Middle class voters can’t afford healthcare.
Total health insurance cost for the average family with employer-sponsored coverage is over $22,000 annually.
Even families that have coverage are being crushed by costs not covered by insurance.
lawsuits keep the “Debt and Collections” courtroom in Poplar Bluff busy. (Michael S. Williamson/The Washington Post)
Hospitals and health systems are going out of business, leaving towns and rural areas with reduced access healthcare.
Health systems and hospitals have a Hobbesian choice – force families into bankruptcy or go bankrupt themselves.
Tennessee and Texas lead the nation in hospital closures, with one-fifth of the Lone Star State’s rural hospitals already closed or close to it. Just north, a grassroots movement in Oklahoma driven by closure of a half-dozen rural hospitals, is gaining traction.
While Becker’s reports all but one of the hospitals going belly up are in states that didn’t expand Medicaid. While there’s no question the problem is much worse in non-expansion states, facilities’ fiscal problems aren’t all solvable by Medicaid. Hospitals from Philadelphia to Chicago are facing bankruptcy, leaving behind massive unpaid bills and huge gaps in the provider landscape.
Improved access to care has big economic benefits.
Growing evidence indicates Medicaid expansion has been a big positive for expansion states:
Medicaid expansion was associated with improved hospital financial performance and significant reductions in the probability of hospital closure, especially in rural areas and areas with higher pre-ACA uninsured rates.
A study in Louisiana found that the injection of federal expansion funds created and supported 19,195 jobs (while creating and supporting personal earnings of $1.12 billion) in sectors throughout the economy and across the state as of SFY 2017. A study in Colorado found that the state supported 31,074 additional jobs due to Medicaid expansion as of FY 2015-2016
Another Louisiana study found that as a result of the federal infusion of Medicaid expansion dollars into the state’s economy, Louisiana derived an additional $103.2 million in overall state tax receipts (which exceeded the state dollars budgeted for the Medicaid expansion program by close to $50 million) and local governments derived an additional $74.6 million in local tax receipts. A study in Montana found positive financial effects for businesses due to infusion of federal dollars to fund health coverage for workers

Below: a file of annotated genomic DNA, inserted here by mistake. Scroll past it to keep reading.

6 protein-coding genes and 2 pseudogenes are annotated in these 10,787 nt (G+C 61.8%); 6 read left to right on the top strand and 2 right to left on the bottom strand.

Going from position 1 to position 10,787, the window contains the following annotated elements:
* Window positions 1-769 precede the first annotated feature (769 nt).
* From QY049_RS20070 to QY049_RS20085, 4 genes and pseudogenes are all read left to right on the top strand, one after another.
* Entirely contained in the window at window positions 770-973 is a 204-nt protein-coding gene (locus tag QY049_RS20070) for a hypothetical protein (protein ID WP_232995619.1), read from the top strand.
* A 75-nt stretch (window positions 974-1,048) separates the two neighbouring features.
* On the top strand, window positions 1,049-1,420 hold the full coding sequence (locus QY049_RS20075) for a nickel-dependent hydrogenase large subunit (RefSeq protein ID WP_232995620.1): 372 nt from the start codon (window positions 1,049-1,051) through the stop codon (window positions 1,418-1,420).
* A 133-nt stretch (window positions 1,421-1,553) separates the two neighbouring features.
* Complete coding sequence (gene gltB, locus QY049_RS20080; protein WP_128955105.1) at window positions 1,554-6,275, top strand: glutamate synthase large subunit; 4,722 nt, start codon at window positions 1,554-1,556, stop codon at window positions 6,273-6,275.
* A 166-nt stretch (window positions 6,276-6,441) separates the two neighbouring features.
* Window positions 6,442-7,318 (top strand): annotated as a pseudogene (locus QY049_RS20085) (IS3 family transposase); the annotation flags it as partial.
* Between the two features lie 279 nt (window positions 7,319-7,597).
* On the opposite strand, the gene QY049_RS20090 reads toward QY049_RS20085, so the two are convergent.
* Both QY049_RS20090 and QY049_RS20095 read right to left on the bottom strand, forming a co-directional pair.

The net is this – People want their kids to be covered, to be protected from medical cost bankruptcy, to have access to care.
Politicians who offer solutions to these problems are finding receptive audiences, even in red states and states where Medicaid expansion was turned down. Louisiana, Kansas and Maine are three states where healthcare was a significant factor in gubernatorial elections – all have expanded, or working to expand Medicaid.
Voters will drive healthcare reform, and politicians will follow. More coverage = a healthier economy.
What does this mean for you?
It’s going to happen.
One thought on “Three reasons we’ll have major healthcare reform by 2025”
Good points as always, thanks. As hospitals become less necessary medically, they have become more important financially to their communities. It is a rare hospital these days that is not overbuilt, over-equipped, over-staffed and overpaid by any international standards. Medical care in general has become a safety valve for the American economy. Health care is probably the largest creator of middle class jobs. This happens because hospitals are unproductive and inefficient. Hospitals are largely immune from foreign competition, like universities and government. This is why they can create so many jobs.
I do not know how this ends. For now, I think there is no choice but to keep expanding government payments. As you point out, paying more for Medicaid is better than paying unemployment benefits.
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